ESports: Bringing the gamer out of the dormroom

Tue, 2017/04/25
Elvin Moy

A new team is representing Illinois Tech, but they’re not competing at Keating or on the soccer field. These players will be on a computer playing "League of Legends" ("LoL") - a video game.

"LoL" is described as a MOBA or multiplayer online battle arena. Similar to basketball, you have five roles that work together. However, instead of your point guard, shooting guard, small forward, power forward, and center; you’ve got top, jungler, mid, attack damage carry, and support. While these terms may seem foreign to the non-gamer, these positions must work together in order to win objectives and ultimately the game. According to an interview done with the creators of the game, Riot Games, "LoL" was said to bring in over 100 million unique players each month back in mid-2016.

Riot Games has multiple factions which spread out across the world. Their production teams create live viewing events that host the best of the best. Players play professionally for esport teams, earning up to 2 million dollars. But how does this connect with Illinois Tech?

Riot Games launched their collegiate program in 2015. Known as uLoL, or university league of legends, colleges across North America compete in the Riot-run collegiate league. Teams train in the fall by competing against other schools to determine seeding. At the beginning of the year, the regular season kicks off where the colleges will be split into regions and be fighting for the top spots where it finally culminates in a final that’s broadcasted with the same level of production as the professional players.

But where’s the reward besides bragging rights? How about $100,000 in scholarships for the winning teams? Or a chance to get recognized by a professional esports teams? Some schools have even begun their own scholarship programs, including Robert Morris, right here in Chicago. Even professional athletic organizations and leaders like Rick Fox and Shaquille O’Neal have their sights on investing in esports by buying their own esport teams.

Elvin Moy, a coterminal student in Mechanical Engineering and the director of Illinois Tech’s esports organization, says that this industry is just beginning. “ESports is a young industry that has the potential to evolve into so much more. Colleges that are beginning to invest in young players by creating these scholarship programs are an excellent recruitment tool that reach out to students on an international scale.”

Scarlet Computer and Console Gaming (SC2G), also known as Illinois Tech eSports, runs the League of Legends teams as well as other competitive esport teams. Video games are a predominant recreational activity on campus. There will always be a game of Fifa running in the BOG during the week. Student organizations booking auditoriums on campus to watch major gaming events on the projector. Students back from the early 2000s would mention how their first real social event was actually not your typical fraternity party or even Resident Advisor icebreaker, but actually a LAN party that was setup in the residential dorm communal area. A majority of students at Illinois Tech would at least label themselves as a ‘casual’ gamer. Fraternities and sororities at Illinois Tech host video game events at their houses as part of their recruitment events. Friday nights could consist of friends getting together in the MSV lounge to buckle down for a night of "League" complete with 7-eleven pizza from across the street and a six pack of Red Bull.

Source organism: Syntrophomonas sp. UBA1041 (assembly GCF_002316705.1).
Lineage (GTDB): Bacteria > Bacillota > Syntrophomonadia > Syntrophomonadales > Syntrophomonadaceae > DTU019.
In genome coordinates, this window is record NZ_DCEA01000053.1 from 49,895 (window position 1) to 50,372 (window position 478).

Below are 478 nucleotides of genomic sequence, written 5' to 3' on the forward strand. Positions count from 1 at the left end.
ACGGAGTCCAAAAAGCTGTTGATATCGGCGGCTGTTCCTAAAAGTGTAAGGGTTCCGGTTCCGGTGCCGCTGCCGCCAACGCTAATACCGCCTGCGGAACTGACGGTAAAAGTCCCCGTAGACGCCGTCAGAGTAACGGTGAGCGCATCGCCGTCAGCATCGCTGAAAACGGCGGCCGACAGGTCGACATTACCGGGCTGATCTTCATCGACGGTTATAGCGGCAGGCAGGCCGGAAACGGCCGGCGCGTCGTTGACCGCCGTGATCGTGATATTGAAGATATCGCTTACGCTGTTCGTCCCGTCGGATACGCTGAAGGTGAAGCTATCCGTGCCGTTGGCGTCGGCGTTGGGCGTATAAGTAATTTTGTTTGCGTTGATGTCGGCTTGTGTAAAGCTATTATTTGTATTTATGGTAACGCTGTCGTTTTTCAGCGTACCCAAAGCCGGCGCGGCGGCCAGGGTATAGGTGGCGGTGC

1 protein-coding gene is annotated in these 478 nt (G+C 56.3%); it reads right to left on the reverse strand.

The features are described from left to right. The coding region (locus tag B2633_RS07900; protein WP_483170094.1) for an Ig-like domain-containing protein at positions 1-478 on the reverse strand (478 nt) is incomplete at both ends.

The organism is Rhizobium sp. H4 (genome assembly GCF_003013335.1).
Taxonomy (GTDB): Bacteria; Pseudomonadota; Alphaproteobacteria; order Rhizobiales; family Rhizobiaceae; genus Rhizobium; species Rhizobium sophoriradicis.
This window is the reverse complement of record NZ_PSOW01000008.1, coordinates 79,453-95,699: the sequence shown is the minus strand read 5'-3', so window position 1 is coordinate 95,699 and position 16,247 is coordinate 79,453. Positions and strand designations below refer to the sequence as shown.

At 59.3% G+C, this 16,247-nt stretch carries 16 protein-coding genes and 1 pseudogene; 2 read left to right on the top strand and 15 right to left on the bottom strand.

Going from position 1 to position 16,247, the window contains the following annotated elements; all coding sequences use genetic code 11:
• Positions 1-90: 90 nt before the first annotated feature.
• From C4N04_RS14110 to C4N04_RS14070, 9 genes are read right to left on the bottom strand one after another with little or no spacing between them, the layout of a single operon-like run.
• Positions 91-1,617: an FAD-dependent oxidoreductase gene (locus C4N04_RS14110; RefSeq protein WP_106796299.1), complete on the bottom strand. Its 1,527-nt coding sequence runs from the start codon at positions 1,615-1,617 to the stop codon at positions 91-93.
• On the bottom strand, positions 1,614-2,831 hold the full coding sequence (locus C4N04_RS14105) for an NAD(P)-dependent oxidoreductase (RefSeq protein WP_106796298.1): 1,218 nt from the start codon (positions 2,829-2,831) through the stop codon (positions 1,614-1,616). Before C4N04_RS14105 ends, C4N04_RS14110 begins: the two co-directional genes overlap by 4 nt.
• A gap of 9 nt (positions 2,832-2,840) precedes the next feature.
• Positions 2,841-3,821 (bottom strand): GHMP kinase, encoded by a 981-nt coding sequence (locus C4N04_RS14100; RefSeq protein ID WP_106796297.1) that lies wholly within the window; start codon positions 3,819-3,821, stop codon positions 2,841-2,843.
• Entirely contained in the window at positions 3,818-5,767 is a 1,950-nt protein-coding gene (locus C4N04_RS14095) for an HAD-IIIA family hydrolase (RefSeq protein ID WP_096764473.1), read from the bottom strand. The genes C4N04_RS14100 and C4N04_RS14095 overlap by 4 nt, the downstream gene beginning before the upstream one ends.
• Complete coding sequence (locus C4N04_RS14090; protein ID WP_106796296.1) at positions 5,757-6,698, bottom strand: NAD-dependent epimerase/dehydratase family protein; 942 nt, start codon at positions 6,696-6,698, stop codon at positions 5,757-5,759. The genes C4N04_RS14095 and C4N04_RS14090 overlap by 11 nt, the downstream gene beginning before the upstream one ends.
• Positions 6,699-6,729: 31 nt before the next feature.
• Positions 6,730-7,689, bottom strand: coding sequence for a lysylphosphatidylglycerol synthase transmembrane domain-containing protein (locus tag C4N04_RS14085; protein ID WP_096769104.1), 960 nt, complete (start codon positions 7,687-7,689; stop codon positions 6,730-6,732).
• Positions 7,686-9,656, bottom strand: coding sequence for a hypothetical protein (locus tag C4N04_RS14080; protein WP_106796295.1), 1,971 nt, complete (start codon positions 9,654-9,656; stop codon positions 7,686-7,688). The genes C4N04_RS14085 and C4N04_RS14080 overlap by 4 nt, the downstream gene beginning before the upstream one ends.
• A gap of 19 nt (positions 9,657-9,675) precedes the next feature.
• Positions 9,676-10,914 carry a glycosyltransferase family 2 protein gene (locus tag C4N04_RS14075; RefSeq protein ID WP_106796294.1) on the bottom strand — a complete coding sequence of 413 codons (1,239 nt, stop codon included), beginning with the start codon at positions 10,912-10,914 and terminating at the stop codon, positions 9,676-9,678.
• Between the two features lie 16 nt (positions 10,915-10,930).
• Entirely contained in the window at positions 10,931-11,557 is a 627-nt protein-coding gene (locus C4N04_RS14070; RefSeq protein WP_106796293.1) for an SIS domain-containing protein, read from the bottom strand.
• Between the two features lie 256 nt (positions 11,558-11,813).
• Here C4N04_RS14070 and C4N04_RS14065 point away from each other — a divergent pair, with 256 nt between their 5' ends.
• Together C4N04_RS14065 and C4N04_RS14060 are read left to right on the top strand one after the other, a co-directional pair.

This year’s Illinois Tech LoL Team consisted of a team of players ranked within the top 10% of players who play "League of Legends." The team played schools nearby like Missouri and Michigan Tech, to all the way up north in Manitoba, Canada. Illinois Tech was seeded 145th out of all participating universities in the uLoL campus series. The 2016-2017 was their pilot season, where players practiced roughly three times a week together, complete with a coach and analyst to help review their games and analyze and learn much like other sports.

SC2G’s goals, Elvin says, are to not only continue bringing a competitive atmosphere for players that want to work hard and play harder, but to “also be seen as a regional leader known for its community focus and high-quality events”. While there are a portion of players that enjoy the competitive scene, SC2G organizers also pay close attention to the Illinois Tech community and host multiple small to large scale events and live tournaments multiple times throughout each year. By creating a unique blend of competition and intimacy, they strive to constantly raise the bar and provide the highest value to both the gamers and affiliated-partners. When creating their events, both before and after, they work closely with the dedicated IIT faculty in all aspects – venue reservation (OCL), capital goods, security (Public Safety), catering... – in fact, the feedback they’ve received from past attendees show that more than 90% of those involved (player, viewer, staff etc.) would come again to their events.

With a majority of leadership in SC2G graduating in the end of spring, Elvin looks towards the student body at Illinois Tech to take the mantle of leadership. “We need players that not only want to play the game, but to make esports grow at Illinois Tech”. The dream? To make the program strong enough that it can be used as a recruiting point to high schoolers and gamers. All interested members wishing to get involved more in esports (whether "LoL"-related or not) should send an email to SC2G at